Meta is following through with its promise to end all availability of news on its platforms, including Facebook and Instagram, following the Trudeau government’s passing of the Online News Act.

According to the Canadian Press, after running some tests to limit news for a small percentage of users, the California-based tech company says it’s now ready to implement the ban on a mass scale. 

“In order to provide clarity to the millions of Canadians and businesses who use our platforms, we are announcing today that we have begun the process of ending news availability permanently in Canada,” said Rachel Curran, who serves as head of public policy for Meta Canada. 

Canadians will no longer be able to view or share news articles and content posted by publishers and broadcasters from within Canada or internationally. All news links to articles, photographs, reels and short videos are expected to begin disappearing from the platforms.

Those residing outside of Canada however will not be affected by the ban. 

Several media outlets and even the federal government have already ended their advertising with Meta in response to the decision.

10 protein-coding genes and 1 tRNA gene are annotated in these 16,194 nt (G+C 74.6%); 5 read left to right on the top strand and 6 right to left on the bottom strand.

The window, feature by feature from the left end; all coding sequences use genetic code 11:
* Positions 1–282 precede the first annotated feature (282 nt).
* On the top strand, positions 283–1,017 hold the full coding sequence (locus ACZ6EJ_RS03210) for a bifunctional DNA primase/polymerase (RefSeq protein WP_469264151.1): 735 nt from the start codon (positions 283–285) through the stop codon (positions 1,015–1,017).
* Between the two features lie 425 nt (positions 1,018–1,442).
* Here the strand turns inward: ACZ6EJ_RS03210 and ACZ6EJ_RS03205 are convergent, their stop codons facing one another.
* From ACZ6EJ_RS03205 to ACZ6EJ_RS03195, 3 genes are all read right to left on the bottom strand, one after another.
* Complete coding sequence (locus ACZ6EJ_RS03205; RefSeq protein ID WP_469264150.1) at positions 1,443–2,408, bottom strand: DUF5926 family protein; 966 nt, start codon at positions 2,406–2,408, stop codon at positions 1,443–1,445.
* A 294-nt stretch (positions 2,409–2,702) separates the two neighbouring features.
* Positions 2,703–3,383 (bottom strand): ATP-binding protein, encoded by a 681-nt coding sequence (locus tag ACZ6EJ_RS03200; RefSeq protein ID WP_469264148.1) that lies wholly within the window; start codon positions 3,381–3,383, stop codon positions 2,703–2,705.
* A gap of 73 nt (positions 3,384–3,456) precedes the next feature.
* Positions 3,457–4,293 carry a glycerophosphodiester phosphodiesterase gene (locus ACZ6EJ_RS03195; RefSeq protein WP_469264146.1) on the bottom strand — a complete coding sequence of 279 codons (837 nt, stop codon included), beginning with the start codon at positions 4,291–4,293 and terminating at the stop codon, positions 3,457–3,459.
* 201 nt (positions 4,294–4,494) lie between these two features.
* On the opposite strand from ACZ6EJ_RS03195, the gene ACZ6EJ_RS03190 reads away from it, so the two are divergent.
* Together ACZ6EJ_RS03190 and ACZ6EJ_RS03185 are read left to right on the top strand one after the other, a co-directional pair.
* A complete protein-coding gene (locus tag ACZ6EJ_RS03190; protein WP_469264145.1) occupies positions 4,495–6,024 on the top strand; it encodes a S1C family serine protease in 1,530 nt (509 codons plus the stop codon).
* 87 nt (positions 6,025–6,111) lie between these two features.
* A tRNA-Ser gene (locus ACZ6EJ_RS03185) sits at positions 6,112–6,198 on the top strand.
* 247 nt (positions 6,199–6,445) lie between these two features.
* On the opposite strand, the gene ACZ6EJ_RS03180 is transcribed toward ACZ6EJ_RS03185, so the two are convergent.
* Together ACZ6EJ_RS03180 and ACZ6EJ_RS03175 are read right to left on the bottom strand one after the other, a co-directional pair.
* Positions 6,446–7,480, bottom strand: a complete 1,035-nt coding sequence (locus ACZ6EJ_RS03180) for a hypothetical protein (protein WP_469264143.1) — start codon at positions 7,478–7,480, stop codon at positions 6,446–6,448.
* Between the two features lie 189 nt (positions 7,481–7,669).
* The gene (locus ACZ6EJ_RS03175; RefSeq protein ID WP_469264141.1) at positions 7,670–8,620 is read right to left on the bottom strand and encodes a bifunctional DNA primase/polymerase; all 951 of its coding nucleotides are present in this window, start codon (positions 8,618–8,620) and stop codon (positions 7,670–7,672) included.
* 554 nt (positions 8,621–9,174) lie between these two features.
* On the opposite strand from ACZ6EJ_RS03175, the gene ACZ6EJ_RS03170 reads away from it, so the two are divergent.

Meta said the move to block news is merely a consequence of the government’s Online News Act, a bill that passed earlier this year that would require Meta and other tech companies to compensate Canadian news outlets for sharing content on their platforms. 

“For many months, we have been transparent about our concerns with the Online News Act. It is based on the incorrect premise that Meta benefits unfairly from news content shared on our platforms, when the reverse is actually true,” said Curran. “News outlets voluntarily share content on Facebook and Instagram to expand their audiences and help their bottom line. In contrast, we know the people using our platforms don’t come to us for news.”

The Trudeau government claims that the new bill will create a more level playing field between the financially declining news industry and online advertisers. 

The government claims that since 2008, almost 500 media outlets have closed across the country. Despite large subsidies from the government, legacy media outlets have let go 20,000 journalists in recent years.

“In the future, we hope the Canadian government will recognize the value we already provide the news industry and consider a policy response that upholds the principles of a free and open internet, champions diversity and innovation, and reflects the interests of the entire Canadian media landscape,”said Curran.

The Liberal government continues to develop regulations regarding the Online News Act, which will come into effect by the end of 2023; however, Meta will no longer be subjected to the new requirements.